AMN Reviews

AMN Reviews: Gordon Grdina’s Nomad Trio – Nomad (2020; Skirl Records)

This trio, consisting of guitarist and oud player Grdina, pianist Matt Mitchell, and drummer Jim Black, was intentionally formed by Grdina in order to perform his compositions on this album. On writing with Mitchell and Black in mind, Grdina notes that “I could be as imaginative as I wanted to be, which was really exciting.” And given the backgrounds of his collaborators, this should come as no surprise. Mitchell has a been a mainstay of what could be called the Complex New Music scene, recently appearing on albums with Tim Berne, Anna Webber, Dan Weiss, as well as an ongoing series of outstanding solo efforts. Black’s lengthy discography includes works with Berne, Dave Douglas, Kris Davis, as well as leadership roles in AlasNoAxis and the Jim Black Trio, among many more. The Vancouver-based Grdina is no slouch as well, and has produced a consistent series of recordings over the last 15-plus years, working with Canadian, American, and European musicians on forward-looking jazz and Middle-Eastern musics.

Putting these three together could have led in various directions, but Nomad is most remarkable for the interplay between the members of this trio. Grdina focuses on electric guitar and offers up relentless soloing. But the parts he wrote for Mitchell are equally unabating, and consist of a remarkable busy set of rhythms and leads. Black manages to navigate the tricky timings of these pieces in a rather unassuming fashion.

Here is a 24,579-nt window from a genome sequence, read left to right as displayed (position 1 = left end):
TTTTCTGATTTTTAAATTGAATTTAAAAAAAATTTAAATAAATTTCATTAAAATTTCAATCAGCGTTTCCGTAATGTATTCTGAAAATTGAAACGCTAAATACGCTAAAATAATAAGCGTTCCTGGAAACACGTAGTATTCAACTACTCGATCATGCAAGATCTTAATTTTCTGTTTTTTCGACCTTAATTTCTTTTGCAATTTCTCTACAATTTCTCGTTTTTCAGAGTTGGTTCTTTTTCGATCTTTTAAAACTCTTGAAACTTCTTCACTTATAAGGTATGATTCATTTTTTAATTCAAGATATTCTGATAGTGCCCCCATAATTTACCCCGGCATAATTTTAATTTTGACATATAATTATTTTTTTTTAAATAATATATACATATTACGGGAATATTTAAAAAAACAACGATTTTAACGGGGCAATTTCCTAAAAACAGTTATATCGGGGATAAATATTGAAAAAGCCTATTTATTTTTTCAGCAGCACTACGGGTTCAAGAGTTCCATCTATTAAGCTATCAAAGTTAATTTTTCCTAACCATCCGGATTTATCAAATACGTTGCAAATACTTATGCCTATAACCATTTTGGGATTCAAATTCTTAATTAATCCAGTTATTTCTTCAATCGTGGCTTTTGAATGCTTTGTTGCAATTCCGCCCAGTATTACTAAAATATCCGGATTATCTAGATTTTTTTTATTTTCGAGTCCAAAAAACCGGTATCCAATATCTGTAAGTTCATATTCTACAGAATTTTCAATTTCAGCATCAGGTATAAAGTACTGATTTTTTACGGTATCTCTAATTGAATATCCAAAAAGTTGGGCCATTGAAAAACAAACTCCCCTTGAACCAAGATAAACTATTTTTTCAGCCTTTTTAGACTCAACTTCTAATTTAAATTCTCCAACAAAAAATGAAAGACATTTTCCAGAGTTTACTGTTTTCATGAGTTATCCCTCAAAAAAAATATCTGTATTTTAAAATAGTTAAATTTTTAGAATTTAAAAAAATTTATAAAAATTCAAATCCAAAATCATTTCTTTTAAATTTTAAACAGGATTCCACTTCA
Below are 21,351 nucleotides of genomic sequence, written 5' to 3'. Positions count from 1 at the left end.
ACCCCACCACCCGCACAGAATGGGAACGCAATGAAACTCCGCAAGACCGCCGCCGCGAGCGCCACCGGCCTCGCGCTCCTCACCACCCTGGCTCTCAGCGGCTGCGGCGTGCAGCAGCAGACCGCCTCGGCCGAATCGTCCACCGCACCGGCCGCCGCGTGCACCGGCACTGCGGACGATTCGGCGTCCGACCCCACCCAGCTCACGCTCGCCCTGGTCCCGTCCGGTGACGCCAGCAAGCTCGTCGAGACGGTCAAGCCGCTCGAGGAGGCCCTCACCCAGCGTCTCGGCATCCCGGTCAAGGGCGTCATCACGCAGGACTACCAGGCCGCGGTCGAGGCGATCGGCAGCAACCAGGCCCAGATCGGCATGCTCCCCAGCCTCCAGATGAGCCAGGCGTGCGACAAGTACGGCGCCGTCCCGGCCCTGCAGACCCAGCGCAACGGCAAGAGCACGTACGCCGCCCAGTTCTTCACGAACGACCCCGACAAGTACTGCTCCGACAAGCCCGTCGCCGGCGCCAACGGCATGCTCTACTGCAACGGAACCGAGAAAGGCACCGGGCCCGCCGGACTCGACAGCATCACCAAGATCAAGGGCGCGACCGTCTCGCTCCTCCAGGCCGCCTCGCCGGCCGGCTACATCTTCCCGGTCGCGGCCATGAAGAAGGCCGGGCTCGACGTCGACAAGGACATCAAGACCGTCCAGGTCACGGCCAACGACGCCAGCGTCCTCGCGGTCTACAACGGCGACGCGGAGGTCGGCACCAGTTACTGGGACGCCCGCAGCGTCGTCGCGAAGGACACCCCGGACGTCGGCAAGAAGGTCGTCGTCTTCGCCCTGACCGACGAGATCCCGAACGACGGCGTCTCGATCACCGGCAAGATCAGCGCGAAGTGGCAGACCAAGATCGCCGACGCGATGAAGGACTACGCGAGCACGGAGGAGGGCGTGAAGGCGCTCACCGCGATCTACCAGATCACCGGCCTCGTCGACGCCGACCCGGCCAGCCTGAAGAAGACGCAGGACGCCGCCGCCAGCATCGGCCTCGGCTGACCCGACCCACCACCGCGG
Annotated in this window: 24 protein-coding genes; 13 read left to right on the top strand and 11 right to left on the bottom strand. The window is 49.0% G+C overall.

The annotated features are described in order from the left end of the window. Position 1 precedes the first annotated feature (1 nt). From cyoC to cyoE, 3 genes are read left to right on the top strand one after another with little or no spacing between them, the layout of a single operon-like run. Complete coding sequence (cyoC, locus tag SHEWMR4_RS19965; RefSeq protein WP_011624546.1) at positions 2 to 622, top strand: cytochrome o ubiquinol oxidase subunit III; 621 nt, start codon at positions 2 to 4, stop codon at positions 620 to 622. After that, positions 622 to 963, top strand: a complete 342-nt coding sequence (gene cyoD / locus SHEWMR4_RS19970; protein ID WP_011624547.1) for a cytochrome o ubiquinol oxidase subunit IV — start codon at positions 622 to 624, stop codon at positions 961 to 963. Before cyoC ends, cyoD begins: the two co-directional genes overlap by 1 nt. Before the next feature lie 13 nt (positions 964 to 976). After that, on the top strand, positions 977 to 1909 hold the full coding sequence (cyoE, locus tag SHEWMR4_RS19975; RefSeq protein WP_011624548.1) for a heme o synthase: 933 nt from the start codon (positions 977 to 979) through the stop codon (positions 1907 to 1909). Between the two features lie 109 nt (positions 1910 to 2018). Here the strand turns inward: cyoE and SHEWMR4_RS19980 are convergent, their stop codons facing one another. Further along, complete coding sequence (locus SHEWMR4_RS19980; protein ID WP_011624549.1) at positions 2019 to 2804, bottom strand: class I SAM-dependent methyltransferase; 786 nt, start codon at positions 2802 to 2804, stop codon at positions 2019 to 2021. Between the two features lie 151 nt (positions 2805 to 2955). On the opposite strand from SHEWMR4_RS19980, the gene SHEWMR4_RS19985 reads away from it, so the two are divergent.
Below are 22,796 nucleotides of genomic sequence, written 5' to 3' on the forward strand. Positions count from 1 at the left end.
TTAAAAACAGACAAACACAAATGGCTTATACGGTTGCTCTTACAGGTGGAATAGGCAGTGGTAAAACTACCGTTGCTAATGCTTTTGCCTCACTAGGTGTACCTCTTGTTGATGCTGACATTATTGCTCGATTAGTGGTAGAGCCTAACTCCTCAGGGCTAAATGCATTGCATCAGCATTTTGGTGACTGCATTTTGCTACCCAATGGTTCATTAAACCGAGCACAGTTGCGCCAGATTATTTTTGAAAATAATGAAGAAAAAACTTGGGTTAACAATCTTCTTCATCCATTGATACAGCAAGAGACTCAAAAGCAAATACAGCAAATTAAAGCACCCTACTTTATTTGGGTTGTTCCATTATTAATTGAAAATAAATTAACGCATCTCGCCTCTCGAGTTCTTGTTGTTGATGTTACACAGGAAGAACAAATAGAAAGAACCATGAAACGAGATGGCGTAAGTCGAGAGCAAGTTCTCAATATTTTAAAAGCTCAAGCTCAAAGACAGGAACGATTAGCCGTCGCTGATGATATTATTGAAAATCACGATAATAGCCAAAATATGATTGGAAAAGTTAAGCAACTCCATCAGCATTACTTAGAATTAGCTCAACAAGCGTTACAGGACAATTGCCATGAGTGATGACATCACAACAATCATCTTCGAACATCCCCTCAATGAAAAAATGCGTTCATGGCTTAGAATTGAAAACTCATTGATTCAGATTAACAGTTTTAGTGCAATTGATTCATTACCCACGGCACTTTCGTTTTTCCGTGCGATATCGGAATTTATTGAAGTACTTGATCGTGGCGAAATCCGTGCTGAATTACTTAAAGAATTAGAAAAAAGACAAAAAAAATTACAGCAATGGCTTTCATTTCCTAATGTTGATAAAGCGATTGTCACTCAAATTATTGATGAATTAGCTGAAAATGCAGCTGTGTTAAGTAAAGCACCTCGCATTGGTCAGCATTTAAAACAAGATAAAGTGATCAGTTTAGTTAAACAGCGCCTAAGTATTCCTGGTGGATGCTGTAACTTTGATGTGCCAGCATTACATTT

In particular, the juxtaposition of Grdina’s bluesy looseness over Mitchell’s structured playing is worth repeated listening – if for no other reason to appreciate how music that normally would come across as discordant somehow manages to be aesthetically pleasing instead. Indeed, Grdina is jagged and spiky, while Mitchell’s chording comes across in his signature fashion of a classical pianist stretching the boundaries of modern jazz. With all of the activity between Grdina and Mitchell, it can be easy to pay less attention to Black who sets forth equally intricate lines. But the drummer does get time to explore his own knotty stylings with an opening solo on Thanksgiving.

Nonetheless, this recording is not all-out all the time. On Benbow, for instance, Grdina starts things off with a thoughtful and introspective solo before his bandmates join for a take on late-night jazz. And then (of course), Mitchell launches the track into the stratosphere with rapid runs and aggressive staccato hammering to accompany firey soloing from Grdina.

Nomad is out on January 10th.